abstract = "Methods available for quantification of vitamins A and E in serum or blood requires preconcentration and clean-up by liquid-liquid extraction, evaporation of the extract, and reconstitution of the extract in a solvent of choice before analysis. This process not only involves the use of toxic organic solvents but also requires a long sample preparation time. The lipids and other non-polar coextractants often require additional steps for sample clean-up and evaporation, which may cause sample losses. The use of cloud-point extraction eliminates most of these sample clean-up problems. We recently demonstrated that cloud-point extraction (CPE) can be used for extraction and quantification of polycyclic aromatic hydrocarbons (PAHs) and polychlorinated dibenzo-p-dioxins (PCDDs) from human serum. We now demonstrate how CPE can be used with human serum and blood, at volumes as low as 50 μl, and report a methodology for extracting and quantifying two clinically important vitamins, (A and E) from human serum and blood. Vitamins A and E were extracted from human serum and blood by using Genapol X-80 as the cloud-point extractant under salting out conditions. Serum and blood samples were diluted in organic-free water to get sufficiently large sample volumes for CPE. The surfactant-rich phases were separated by centrifugation, and the samples were analyzed by HPLC-UV after deleterious coextractants were removed by precipitating them with acetonitrile. The recoveries of spiked vitamins A and E were found to be 85.6±0.4{\%} and 82.6±5.2{\%}, respectively. The average concentration of vitamins A and E in a serum pool after correction for recoveries were found to be 43.4±1.8 μg/dl (1.5±0.1 μmol/l) and 564.3±65.3 μg/dl (13.1±1.5 μmol/l), respectively. Vitamin A and E concentrations in whole blood were found to be 26.3±0.4 μg/dl (0.92±0.01 μmol/l) and 457.5±15.6 μg/dl (10.6±0.4 μmol/l), respectively. These values are comparable with those obtained by the reference method used at the Centers for Disease Control and Prevention. The success of the preliminary study will lead to a comprehensive validation of this method for vitamins A and E in serum and blood. Copyright (C) 1998 Elsevier Science B.V.",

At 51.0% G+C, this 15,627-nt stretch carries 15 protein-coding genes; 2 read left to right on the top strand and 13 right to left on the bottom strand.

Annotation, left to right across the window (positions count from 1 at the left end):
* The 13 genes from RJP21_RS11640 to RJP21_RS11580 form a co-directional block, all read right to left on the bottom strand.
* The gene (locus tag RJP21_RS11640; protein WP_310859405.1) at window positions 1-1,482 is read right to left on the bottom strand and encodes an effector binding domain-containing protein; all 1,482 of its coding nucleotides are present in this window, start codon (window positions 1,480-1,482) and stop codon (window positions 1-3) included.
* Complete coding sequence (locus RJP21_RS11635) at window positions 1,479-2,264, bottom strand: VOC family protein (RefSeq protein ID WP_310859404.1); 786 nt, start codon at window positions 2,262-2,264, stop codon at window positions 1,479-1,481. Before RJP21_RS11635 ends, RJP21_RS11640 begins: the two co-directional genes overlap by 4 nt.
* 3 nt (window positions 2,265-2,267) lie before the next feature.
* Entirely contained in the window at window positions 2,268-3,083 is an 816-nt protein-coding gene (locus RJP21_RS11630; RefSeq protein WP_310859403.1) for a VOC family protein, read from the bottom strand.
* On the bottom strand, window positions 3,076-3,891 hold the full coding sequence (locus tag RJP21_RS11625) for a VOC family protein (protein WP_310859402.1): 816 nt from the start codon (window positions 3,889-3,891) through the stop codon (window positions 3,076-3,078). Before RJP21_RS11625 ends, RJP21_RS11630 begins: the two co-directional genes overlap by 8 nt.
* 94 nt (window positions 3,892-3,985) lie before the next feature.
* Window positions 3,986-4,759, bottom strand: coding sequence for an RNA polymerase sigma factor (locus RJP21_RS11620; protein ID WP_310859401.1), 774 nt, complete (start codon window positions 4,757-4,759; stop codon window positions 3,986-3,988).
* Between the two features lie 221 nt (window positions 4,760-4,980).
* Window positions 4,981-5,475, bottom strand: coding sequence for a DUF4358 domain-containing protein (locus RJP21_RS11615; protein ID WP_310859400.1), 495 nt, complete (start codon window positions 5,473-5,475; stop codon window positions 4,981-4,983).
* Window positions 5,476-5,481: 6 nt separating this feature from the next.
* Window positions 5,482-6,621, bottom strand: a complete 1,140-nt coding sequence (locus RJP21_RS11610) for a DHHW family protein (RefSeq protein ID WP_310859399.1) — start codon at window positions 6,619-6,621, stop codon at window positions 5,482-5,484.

author = "Sirimanne, {Sarath R.} and Patterson, {Donald George Jr} and Li Ma and Justice, {Joseph B.}",